Anonymous said...

Im interested in peoples response to this..we are Organic farmers, milking 240 cows which is a low stocking rate for our soil type. We employ 2 local people part-time time and a full-time person of city background.Even though we do not use synthetic fertilisers or herbicides/insecticides/fungicides,we support many local businesses including the local pilot for application of seaweed, etc, the vets, mainly in a diagnostic capacity, local haymaking contractors etc etc. We have carbon rich,biologically active soils that do not leak nutrients. We grow a mixed sward to meet the nutritional needs of our animals and to provide food for the birds and bees and rarely have animal health issues. .
Our waterways were fenced and planted well before it was compulsory, because we wanted to. We have also planted thousands of trees for shade, shelter, fodder and habitat.I could go on. We do not think we are perfect by any means but we do everything in our power to mitigate damage to the environment and to produce a high quality product (which by the way, we are poorly rewarded for).We support all our adult children and their partners and children with meat, milk, eggs and vegetables from the farm.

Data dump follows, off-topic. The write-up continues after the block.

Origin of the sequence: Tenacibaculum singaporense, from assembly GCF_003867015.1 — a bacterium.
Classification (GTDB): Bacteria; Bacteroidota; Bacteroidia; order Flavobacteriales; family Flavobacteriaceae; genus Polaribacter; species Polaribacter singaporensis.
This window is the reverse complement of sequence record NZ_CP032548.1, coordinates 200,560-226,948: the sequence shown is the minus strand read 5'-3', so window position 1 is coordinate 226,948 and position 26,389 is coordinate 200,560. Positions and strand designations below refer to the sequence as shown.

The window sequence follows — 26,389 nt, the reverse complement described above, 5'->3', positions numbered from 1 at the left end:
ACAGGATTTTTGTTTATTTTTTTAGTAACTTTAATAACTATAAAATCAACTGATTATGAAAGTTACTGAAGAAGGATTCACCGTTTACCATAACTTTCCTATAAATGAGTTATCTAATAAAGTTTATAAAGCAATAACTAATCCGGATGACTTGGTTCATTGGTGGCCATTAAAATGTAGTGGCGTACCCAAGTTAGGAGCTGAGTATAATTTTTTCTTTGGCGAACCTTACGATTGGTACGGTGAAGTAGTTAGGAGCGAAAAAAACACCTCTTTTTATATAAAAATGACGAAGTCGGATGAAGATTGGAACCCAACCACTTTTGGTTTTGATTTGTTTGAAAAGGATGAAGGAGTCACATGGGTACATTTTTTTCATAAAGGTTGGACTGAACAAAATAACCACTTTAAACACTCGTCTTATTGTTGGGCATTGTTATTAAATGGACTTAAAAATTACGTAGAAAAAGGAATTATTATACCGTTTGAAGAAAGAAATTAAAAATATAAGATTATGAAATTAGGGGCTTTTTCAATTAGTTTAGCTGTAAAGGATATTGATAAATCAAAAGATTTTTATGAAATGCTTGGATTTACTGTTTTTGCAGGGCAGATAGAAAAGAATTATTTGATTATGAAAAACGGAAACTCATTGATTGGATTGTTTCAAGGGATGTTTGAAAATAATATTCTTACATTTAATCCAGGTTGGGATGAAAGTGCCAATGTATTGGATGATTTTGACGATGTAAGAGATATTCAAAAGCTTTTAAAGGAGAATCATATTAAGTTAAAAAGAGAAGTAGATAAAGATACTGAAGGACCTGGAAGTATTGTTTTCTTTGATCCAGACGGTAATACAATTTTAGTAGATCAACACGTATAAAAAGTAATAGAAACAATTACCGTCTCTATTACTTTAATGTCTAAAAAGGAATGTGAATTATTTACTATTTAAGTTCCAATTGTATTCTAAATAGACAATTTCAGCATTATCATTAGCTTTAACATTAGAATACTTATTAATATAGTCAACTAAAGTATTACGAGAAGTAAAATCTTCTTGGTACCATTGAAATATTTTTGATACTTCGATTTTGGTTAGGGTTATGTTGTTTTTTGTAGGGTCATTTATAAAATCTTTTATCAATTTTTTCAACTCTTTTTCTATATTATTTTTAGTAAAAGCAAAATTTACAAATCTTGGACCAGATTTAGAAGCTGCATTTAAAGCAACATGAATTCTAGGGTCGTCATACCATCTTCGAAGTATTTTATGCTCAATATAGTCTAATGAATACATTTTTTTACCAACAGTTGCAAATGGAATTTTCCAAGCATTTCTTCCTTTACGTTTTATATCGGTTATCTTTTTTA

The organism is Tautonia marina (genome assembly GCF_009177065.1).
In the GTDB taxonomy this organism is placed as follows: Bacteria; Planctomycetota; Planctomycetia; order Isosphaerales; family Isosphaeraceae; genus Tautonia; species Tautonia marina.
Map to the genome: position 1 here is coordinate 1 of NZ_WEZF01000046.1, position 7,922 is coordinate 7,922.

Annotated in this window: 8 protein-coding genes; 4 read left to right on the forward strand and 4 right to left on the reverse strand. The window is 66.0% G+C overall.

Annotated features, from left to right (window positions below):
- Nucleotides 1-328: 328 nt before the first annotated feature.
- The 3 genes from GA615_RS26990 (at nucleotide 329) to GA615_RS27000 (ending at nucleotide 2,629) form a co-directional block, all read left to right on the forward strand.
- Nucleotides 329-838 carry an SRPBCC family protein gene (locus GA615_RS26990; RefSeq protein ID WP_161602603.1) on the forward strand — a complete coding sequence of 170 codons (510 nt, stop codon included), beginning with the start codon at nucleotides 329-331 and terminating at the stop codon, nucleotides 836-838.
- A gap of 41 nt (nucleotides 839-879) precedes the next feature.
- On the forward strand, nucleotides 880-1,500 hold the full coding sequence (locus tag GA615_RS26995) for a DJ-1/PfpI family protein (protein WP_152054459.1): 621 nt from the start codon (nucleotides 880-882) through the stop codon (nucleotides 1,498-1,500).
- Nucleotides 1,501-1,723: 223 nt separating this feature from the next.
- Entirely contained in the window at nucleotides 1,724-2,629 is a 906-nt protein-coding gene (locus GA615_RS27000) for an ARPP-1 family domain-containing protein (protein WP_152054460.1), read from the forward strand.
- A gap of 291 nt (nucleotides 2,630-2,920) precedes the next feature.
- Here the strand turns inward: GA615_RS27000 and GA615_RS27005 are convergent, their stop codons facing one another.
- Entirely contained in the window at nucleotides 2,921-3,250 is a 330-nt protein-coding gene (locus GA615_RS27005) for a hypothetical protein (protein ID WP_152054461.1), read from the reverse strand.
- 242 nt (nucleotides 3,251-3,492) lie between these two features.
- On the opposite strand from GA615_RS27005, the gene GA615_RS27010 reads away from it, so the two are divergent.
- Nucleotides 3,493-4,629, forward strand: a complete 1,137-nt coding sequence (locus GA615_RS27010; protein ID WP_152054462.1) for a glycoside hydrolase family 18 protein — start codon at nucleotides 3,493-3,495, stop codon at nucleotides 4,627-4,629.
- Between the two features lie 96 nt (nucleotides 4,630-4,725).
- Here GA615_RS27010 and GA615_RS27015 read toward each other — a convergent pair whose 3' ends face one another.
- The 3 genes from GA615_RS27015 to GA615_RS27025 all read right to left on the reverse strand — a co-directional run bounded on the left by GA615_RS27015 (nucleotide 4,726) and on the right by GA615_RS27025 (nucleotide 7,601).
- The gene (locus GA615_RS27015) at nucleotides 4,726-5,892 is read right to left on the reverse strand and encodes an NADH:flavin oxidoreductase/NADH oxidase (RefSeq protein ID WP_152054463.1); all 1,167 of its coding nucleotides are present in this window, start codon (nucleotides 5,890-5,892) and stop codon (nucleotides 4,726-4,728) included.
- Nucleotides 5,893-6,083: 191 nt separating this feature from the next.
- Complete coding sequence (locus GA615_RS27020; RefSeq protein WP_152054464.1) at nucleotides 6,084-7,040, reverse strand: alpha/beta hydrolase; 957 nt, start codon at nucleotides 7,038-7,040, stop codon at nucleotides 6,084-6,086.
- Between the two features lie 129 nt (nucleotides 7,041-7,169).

We will end up being penalised because the polluters who rely on urea and palm kernel to farm unsustainable numbers of cows.
I think part of the answer lies in limiting farm size and not allowing farming in sensitive areas, ie those needing irrigation.
I myself am horrified at some current farming practices and Im a farmer.We need to stop factory farming of all types. It is up to the consumer to shun products produced this way. Also, Id like to hear a bit more noise about the mass production of fruit and vegetables, a glance at the Bombay fields tells us that method of production is killing the land/water too.